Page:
Fundamentals Of A Good Clinical Trial Research


Good clinical trial research is founded by good clinical practice. The research is driven by the need to protect the rights of all the participants. The fundamentals that revolve around clinical trial research were embedded about 50 years ago and have not changed since then. The only difference now is that technology has made it easier to reinforce these fundamentals. With technology, it is easy to collect data from the participants. These fundamentals ensure a CRO like Veristat conducts trials while upholding the rights of all participants. There are various fundamentals of clinical research, and all CROs must ensure they fully adhere to these basics. They include;

Monitoring committee structure and function

Investigators in clinical trial research have the responsibility to monitor the safety and clinical benefits of the study. If at any point Clinical Research organizations discover that the interventions of the study are harmful to the participants, the trials are subject to early termination.  Additionally, if the interventions are discovered to have definitive benefits, the trial is also terminated as proceeding would be unethical to the participants.  What’s more, if during monitoring the investigator realizes the there are differences between the primary and secondary responses where changes of a clear result are unlikely; it would be in the interest of time and money to stop the trial.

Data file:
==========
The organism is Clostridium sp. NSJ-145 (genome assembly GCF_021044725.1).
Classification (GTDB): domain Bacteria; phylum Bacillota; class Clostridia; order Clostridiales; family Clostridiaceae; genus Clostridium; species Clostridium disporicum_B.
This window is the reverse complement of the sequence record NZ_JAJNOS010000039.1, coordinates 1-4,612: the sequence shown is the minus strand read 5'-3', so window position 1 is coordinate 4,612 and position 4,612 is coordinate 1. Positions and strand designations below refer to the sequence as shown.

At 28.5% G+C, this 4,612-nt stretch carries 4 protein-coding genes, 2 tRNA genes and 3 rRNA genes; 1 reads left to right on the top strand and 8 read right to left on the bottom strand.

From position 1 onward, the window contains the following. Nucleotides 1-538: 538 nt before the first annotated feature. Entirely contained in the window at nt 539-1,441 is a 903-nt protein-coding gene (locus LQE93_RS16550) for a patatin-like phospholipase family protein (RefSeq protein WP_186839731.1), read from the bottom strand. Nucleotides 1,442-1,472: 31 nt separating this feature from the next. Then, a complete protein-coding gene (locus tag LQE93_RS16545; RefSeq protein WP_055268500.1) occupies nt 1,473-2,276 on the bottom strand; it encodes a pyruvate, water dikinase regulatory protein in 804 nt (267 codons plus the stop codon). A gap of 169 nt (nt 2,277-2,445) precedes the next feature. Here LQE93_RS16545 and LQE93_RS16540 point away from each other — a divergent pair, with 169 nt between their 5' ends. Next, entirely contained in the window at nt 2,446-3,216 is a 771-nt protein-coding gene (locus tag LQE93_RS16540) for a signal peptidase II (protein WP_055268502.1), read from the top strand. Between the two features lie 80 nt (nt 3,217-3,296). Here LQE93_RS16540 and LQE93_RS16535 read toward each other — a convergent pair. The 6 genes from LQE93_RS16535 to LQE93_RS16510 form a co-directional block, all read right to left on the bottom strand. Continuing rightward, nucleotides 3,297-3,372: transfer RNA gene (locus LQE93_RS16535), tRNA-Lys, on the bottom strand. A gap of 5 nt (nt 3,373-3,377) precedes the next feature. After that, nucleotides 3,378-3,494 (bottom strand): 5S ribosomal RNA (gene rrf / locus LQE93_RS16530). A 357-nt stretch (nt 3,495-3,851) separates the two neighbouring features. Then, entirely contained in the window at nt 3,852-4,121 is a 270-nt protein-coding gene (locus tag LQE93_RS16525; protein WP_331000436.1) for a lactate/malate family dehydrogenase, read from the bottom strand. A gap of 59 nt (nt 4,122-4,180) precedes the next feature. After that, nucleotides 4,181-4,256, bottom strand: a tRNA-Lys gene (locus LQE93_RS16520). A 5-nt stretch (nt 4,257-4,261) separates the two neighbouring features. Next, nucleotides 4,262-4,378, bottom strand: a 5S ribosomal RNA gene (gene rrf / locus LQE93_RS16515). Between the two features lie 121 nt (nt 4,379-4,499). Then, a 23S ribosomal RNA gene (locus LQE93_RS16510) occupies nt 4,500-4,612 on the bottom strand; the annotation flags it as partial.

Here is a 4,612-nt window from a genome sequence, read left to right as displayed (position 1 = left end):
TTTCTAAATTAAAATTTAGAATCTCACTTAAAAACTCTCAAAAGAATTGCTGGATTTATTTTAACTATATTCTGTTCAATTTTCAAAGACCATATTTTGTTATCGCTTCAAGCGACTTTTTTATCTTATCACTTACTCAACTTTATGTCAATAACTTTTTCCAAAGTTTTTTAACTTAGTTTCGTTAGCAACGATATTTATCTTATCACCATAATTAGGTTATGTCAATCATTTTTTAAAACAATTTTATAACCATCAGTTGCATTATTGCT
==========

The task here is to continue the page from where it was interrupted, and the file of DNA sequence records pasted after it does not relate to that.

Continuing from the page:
In any clinical trial, biases are inevitable. A bias is a systematic error or it can be said to be the difference between the true value and the actual value obtained. The causes of biases in clinical trials can be subconscious, conscious, or both. One of the solutions for these biases is blinding or what one would call masking. The participants and investigator are blinded. Blinding is used in clinical trials to limit the chances of potential problems of biases that may occur during the assessment and data collection stages.

Recruitment of study participants

Recruitment of the study participants is one of the difficult stages of any clinical trial. These trials work on a certain timeline and any delays would affect the whole trial. This is because there is a set time at which the trial needs to be complete or other investigators might find the solution easier. Recruiting of participants may vary due to the type and size of the trial, the timeline, and other factors.  For recruitments to be successful there needs to be a carefully made plan with several strategies, flexibility, effort, interim goals, and timely recruitment of the required sample.

What is the question?

A clinical trial is based on a specific question the investigators seek to address. These trails often have a clear objective which is not the question being addressed. There are always secondary and subsidiary questions to be answered. Often, the main question is not well stated. Being clear with the question helps in the planning and design and enhances the credibility of the trial results. Each trial must have a primary question. This question and other secondary or subsidiary questions must be critically selected with a clear definition and stated early enough.

The list of fundamentals for a clinical trial is endless. However, each fundamental must be taken seriously and adhered to. There should be well thought out, defined, and stated questions. Also, recruitment of participants must be done on time and you should have a proper design for the blinding.